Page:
FIPB gives conditional approval to Jet-Etihad deal
Foreign Investment Promotion Board (FIPB) Monday cleared Abu Dhabi-based Etihad Airlines buying 26 percent stake in Jet Airways for Rs 2,058 crore with some conditions.
New Delhi: The controversial Rs.2058 crore deal under which Abu Dhabi based Etihad will hold 24 percent stake in Jet Airways on Monday got the approval of the Foreign Investment Promotion Board (FIPB) with major riders to maintain effective Indian control over the airline.
"Jet management has to work as per the Indian law. They would have their headquarters in Mumbai. They would be governed by the Indian Aircraft Rules," Civil Aviation Minister Ajit Singh told reporters here.
Serious concerns had been raised regarding the effective control and ownership of Jet Airways after Etihad picks up stake in the Indian airline. Some MPs had also raised questions whether the operational base of Jet would shift to UAE after the deal.
Under the conditions set by FIPB, Jet will have to seek prior government approval to make any changes in the Share Holders Agreement (SHA) with Etihad or any change in share-holding of the company.
"We have approved (the Jet-Etihad deal) with some conditions," Economic Affairs Secretary Arvind Mayaram said.
The conditions also include that all shareholder disputes and disputes under SHA would have to be adjudicated under Indian law as opposed to English law as was proposed in the revised SHA submitted just before the FIPB meeting. Any other arbitration can happen under English law.
Besides agreeing to these changes, Jet and Etihad would have to submit new Articles of Association before the deal is put before Finance Minister P Chidambaram for approval and then to the Cabinet Committee on Economic Affairs.
Maintaining that the FIPB clearance would restore confidence of investors on India, the Civil Aviation Minister said the issues raised by some MPs and others were "politically motivated" and all their concerns have been resolved.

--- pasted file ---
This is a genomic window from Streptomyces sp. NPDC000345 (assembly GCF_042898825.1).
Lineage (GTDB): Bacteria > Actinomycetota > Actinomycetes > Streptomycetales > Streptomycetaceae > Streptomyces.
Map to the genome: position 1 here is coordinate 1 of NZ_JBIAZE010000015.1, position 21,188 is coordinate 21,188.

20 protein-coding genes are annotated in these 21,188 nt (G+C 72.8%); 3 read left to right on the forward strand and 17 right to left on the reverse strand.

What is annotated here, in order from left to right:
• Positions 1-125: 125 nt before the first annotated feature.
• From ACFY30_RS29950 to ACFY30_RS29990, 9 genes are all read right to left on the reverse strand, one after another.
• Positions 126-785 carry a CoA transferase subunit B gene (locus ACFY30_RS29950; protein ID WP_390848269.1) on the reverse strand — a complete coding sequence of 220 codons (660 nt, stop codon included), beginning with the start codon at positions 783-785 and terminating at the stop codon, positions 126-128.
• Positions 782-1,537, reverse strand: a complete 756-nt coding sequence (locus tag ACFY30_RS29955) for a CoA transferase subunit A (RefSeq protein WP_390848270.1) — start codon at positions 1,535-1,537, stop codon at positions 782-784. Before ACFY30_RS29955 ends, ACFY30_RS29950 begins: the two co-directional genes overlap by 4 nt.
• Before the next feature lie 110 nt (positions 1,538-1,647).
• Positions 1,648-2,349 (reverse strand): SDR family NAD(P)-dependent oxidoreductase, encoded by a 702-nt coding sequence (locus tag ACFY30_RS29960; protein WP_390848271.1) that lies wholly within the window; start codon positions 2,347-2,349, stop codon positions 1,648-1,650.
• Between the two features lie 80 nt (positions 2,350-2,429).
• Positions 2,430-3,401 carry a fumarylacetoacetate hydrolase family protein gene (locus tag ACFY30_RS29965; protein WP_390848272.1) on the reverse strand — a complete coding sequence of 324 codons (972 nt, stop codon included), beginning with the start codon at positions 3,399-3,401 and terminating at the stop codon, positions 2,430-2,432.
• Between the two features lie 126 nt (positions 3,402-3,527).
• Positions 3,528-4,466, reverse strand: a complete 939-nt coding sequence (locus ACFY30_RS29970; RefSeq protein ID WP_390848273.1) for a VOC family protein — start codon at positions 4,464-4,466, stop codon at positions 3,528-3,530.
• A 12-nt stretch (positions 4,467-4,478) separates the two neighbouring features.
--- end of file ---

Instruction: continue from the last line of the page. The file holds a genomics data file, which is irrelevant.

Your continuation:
Etihad would now have two seats on the 12-member Jet Board instead of three previously proposed. The Indian partner, Naresh Goyal, besides appointing four board members, would have the right to nominate the Chairman, whereas Etihad would appoint a Vice Chairman.
The 12-member Board would have four Directors from Jet, two from Etihad and six independent directors.
BJP MP Nishikant Dubey said he would raise the issue in Parliament and Janata Party chief Subramanian Swamy threatened to move court if the Jet deal was not put on hold on grounds of national security.
"The deal approved by the FIPB with riders is more alarming. Though it is yet to be cleared by the Cabinet, I will raise the issue in the forthcoming Monsoon session of the Parliament," Dubey said.
Dubey, who has written several letters to the Prime Minister as well as the Chief Vigilance Commissioner on the issue, said the proposed deal was "against national interest".
Swamy too reiterated his threat of moving court if the deal was cleared by the Cabinet Committee on Economic Affairs.
"We knew it (FIPB approval). But Sebi, CCI and Cabinet has yet to clear it. Despite all the cut and paste job (tweaking of the shareholders agreement), the illegalities continue and its fundamentals remain unchanged," he said.
The Janata Party chief, who shot off another letter to the Prime Minister today, claimed that the deal had "serious national security" implications.
"I expect that you would put a hold on both the India-UAE bilateral and the Jet-Etihad proposed deal until a thorough independent investigation is made. But I find instead enormous and unbecoming haste in the manner in which the entire transaction has been sought to be railroaded."
However, major consultancy firm KPMG expressed the hope that government clearance to the deal would lead to more such deals in the coming months.
Noting that the deal was "important to Jet which is facing significant financial challenges," senior KPMG official Amber Dubey said it would "also help the Indian aviation industry by enhancing capacity, increasing competition and bringing down airfares. We may also see some more deals in the coming months."
Without directly referring to the concerns being raised by the politicians, he said these "need to be debated on a public platform and not through war of words in the media."
He noted that the deal was between two private parties and since "we have so many complex rules and restrictions, precious man-hours of the government agencies are being wasted in checking whether the restrictions are being complied with."
"Government should seriously consider the Mayaram Committee's recommendation of completely freeing the airline sector from FDI restrictions. Let there be as many foreign airlines operating in India through their 100 percent subsidiaries or by buying into Indian carriers. India will only gain," he added.